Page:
Team sizes for jumping, dressage and eventing have been capped at three for the 2020 Olympics in Tokyo following a key vote at the International Equestrian Federation (FEI) General Assembly in the Japanese capital.
Up until now teams have consisted of four horse and rider combinations, with a drop score format allowing a team’s worst score to be discarded.
The drop score has now been removed, the FEI has confirmed.
Potential use of a reserve combination for teams will remain in place, with the FEI claiming this will have more importance and be key to ensuring horse welfare.
The changes - designed to increase the number of competing countries - will now go to the International Olympic Committee (IOC) Executive Board for final approval.
"This was a really important vote for the future of our sport if we are to increase universality in accordance with the recommendations of Olympic Agenda 2020," said FEI President Ingmar De Vos.
"We need to increase the number of participating nations at the Olympic Games but within our existing quota of 200.
"Reducing team members to three per nation was probably the only way to boost the number of flags.
"Of course this now has to be approved by the IOC, but it opens the door to countries that previously could only see the Olympics as a distant dream.
"There were some National Federations that didn’t agree with the proposal, but that’s all part of the democratic process.
"Now we need to work together to make this a success."
German National Federation secretary general Soenke Lauterbach confirmed prior to the Assembly that the sport's powerhouse would vote against the proposal, with a further 10 nations joining them.
Albania, Bulgaria, France, Latvia, Luxembourg, Monaco, New Zealand, The Netherlands, Romania and Switzerland also opposed the changes.
A total of 107 National Federations were represented at the General Assembly, with unanimous support given for sport-specific changes to jumping, dressage and eventing disciplines.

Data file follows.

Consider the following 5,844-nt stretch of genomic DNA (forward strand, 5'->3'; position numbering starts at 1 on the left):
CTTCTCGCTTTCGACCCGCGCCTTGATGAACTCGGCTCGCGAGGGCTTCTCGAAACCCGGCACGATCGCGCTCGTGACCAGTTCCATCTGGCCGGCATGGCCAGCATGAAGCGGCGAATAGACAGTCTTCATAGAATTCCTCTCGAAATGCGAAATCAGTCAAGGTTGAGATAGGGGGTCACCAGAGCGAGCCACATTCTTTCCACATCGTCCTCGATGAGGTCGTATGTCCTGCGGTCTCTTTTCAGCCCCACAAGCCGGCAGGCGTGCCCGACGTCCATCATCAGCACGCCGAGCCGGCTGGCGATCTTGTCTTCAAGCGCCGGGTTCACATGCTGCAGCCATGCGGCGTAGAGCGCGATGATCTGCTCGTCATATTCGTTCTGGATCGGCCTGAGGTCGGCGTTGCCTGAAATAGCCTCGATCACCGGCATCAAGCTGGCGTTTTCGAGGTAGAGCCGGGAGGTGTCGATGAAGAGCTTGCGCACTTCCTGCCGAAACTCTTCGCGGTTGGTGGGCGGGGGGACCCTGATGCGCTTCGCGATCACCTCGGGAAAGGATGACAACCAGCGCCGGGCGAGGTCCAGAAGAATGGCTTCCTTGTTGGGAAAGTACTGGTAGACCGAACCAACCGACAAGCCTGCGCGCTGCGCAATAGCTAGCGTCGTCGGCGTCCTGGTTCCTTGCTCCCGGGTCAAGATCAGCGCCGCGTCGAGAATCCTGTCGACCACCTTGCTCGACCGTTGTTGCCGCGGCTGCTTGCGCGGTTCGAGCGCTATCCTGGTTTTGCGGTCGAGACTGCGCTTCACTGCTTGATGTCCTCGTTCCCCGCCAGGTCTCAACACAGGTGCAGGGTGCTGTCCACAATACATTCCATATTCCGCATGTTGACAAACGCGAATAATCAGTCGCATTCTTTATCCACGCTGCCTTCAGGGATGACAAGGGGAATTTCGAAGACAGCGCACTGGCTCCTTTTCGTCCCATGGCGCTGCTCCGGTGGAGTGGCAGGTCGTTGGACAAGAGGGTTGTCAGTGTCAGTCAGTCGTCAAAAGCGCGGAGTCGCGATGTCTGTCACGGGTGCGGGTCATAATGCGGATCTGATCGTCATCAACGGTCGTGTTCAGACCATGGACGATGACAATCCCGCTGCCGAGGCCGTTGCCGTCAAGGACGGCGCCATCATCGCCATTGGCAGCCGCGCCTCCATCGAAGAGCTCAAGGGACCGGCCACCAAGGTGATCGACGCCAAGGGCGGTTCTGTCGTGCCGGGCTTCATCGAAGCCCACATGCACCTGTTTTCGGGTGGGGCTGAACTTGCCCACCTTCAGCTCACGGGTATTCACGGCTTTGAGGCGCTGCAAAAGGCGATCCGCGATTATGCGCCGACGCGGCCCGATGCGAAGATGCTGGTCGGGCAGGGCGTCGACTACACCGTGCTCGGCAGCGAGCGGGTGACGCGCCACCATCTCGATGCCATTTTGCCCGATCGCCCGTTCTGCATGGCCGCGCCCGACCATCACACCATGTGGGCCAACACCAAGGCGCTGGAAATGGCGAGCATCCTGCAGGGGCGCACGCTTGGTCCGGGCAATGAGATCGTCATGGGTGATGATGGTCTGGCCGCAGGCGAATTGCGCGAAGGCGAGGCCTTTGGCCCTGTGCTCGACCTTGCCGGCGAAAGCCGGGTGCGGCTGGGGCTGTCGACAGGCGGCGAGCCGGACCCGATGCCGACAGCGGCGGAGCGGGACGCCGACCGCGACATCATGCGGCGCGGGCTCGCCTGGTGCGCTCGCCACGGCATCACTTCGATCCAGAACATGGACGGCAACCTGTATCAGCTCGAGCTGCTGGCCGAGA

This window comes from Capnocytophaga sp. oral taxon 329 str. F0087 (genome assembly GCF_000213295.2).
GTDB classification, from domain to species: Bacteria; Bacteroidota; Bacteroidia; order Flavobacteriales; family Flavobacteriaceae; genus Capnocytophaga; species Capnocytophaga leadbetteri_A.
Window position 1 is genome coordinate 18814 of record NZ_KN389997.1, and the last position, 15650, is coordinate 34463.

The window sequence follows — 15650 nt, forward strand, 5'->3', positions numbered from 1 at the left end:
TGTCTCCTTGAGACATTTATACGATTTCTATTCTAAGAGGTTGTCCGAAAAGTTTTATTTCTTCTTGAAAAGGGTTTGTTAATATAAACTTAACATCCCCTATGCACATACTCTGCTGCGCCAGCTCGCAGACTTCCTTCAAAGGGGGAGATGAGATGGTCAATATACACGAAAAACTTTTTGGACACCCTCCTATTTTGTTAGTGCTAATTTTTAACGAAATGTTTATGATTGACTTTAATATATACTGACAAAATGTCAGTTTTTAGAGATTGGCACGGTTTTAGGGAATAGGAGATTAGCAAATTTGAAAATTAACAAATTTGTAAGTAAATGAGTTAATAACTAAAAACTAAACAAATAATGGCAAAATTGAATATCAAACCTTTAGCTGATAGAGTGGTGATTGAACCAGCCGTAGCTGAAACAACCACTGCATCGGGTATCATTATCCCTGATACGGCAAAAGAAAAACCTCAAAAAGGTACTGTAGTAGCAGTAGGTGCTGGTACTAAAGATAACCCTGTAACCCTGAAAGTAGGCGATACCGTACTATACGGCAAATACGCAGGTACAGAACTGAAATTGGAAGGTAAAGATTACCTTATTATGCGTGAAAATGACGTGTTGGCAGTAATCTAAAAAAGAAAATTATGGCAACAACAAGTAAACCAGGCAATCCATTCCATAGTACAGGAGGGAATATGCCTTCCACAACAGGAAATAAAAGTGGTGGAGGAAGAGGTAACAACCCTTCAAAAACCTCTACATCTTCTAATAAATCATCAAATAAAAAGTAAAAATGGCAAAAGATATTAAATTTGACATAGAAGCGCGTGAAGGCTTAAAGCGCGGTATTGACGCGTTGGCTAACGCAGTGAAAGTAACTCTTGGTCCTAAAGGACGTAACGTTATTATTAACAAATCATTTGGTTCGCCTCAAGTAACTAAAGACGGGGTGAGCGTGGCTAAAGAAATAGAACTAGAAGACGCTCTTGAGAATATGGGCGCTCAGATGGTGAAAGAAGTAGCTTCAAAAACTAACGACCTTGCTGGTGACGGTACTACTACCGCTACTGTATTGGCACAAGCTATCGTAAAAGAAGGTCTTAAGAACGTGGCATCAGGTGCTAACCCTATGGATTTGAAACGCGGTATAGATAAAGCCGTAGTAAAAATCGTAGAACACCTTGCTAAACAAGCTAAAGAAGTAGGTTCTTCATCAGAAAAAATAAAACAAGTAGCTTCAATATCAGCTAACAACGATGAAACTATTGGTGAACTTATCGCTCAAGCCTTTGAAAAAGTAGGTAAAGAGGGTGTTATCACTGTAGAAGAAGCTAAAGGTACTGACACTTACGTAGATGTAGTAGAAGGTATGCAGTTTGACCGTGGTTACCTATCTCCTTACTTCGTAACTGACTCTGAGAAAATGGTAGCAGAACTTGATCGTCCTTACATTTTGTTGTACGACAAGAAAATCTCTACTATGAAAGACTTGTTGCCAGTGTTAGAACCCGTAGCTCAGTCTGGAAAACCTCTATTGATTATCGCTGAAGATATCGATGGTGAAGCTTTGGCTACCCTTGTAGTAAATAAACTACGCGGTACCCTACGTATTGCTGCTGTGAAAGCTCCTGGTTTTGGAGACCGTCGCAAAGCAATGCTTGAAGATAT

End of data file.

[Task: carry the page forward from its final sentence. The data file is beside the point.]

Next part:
Showjumping will now feature 20 teams, resulting in 60 horse and rider combinations, while there will be a further 15 slots for nations who did not qualify a team.
The individual event will take place before the team competition, while penalties for elimination or failing to meet the cut-off point are still yet to be finalised.
One individual per nation who is not represented by a qualified team will be able to compete in dressage, while team medals will be decided on the Grand Prix special results, meaning the Grand Prix will no longer be included.
The top eight teams from the Grand Prix will qualify for the special round, while a heat system will qualify 18 individuals.
The top two from six heats will advance, as well as the next six best overall results.
In eventing, if a reserve combination is substituted in the team will incur a penalty, while two individuals will be allowed for nations who have failed to qualify a team.
The schedule will remain unchanged with dressage, cross-country and show jumping taking place in that order, although dressage will be reduced to one day.
Dressage and showjumping will have the technical level of four, while cross-country difficulty will be ranked at three.
A vote on Paralympic formats saw only Britain vote against amendments, which will see three combinations declared for the team dressage event after the individual test, where four can compete.
Team medals will be determined solely through the team test, rather than as a combination of team and individual scores.